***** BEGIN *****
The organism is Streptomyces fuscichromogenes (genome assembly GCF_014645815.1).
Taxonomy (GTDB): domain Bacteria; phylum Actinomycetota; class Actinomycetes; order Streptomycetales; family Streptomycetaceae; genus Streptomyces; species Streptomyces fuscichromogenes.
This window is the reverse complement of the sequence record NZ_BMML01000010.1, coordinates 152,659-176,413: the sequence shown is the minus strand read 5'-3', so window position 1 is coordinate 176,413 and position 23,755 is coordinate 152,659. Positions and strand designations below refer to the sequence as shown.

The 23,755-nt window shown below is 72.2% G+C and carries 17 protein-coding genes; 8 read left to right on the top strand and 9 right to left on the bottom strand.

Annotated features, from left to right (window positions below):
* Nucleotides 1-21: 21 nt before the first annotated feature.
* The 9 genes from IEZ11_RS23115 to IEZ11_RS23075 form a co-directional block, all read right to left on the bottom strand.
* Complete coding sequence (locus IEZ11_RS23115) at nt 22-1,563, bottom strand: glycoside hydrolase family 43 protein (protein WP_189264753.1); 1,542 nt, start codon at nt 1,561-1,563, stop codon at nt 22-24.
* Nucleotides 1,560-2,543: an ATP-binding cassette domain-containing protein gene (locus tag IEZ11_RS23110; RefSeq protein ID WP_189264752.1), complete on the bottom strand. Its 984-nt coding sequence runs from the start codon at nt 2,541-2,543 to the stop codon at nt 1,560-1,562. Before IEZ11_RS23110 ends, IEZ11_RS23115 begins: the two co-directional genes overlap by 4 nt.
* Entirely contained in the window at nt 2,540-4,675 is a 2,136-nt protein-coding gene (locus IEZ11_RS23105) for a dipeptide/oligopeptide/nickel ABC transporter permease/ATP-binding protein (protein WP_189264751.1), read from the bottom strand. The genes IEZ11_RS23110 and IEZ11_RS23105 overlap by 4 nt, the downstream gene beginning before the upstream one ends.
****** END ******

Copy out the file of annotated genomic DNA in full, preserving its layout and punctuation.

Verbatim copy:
The organism is Streptomyces fuscichromogenes (genome assembly GCF_014645815.1).
Taxonomy (GTDB): domain Bacteria; phylum Actinomycetota; class Actinomycetes; order Streptomycetales; family Streptomycetaceae; genus Streptomyces; species Streptomyces fuscichromogenes.
This window is the reverse complement of the sequence record NZ_BMML01000010.1, coordinates 152,659-176,413: the sequence shown is the minus strand read 5'-3', so window position 1 is coordinate 176,413 and position 23,755 is coordinate 152,659. Positions and strand designations below refer to the sequence as shown.

The 23,755-nt window shown below is 72.2% G+C and carries 17 protein-coding genes; 8 read left to right on the top strand and 9 right to left on the bottom strand.

Annotated features, from left to right (window positions below):
* Nucleotides 1-21: 21 nt before the first annotated feature.
* The 9 genes from IEZ11_RS23115 to IEZ11_RS23075 form a co-directional block, all read right to left on the bottom strand.
* Complete coding sequence (locus IEZ11_RS23115) at nt 22-1,563, bottom strand: glycoside hydrolase family 43 protein (protein WP_189264753.1); 1,542 nt, start codon at nt 1,561-1,563, stop codon at nt 22-24.
* Nucleotides 1,560-2,543: an ATP-binding cassette domain-containing protein gene (locus tag IEZ11_RS23110; RefSeq protein ID WP_189264752.1), complete on the bottom strand. Its 984-nt coding sequence runs from the start codon at nt 2,541-2,543 to the stop codon at nt 1,560-1,562. Before IEZ11_RS23110 ends, IEZ11_RS23115 begins: the two co-directional genes overlap by 4 nt.
* Entirely contained in the window at nt 2,540-4,675 is a 2,136-nt protein-coding gene (locus IEZ11_RS23105) for a dipeptide/oligopeptide/nickel ABC transporter permease/ATP-binding protein (protein WP_189264751.1), read from the bottom strand. The genes IEZ11_RS23110 and IEZ11_RS23105 overlap by 4 nt, the downstream gene beginning before the upstream one ends.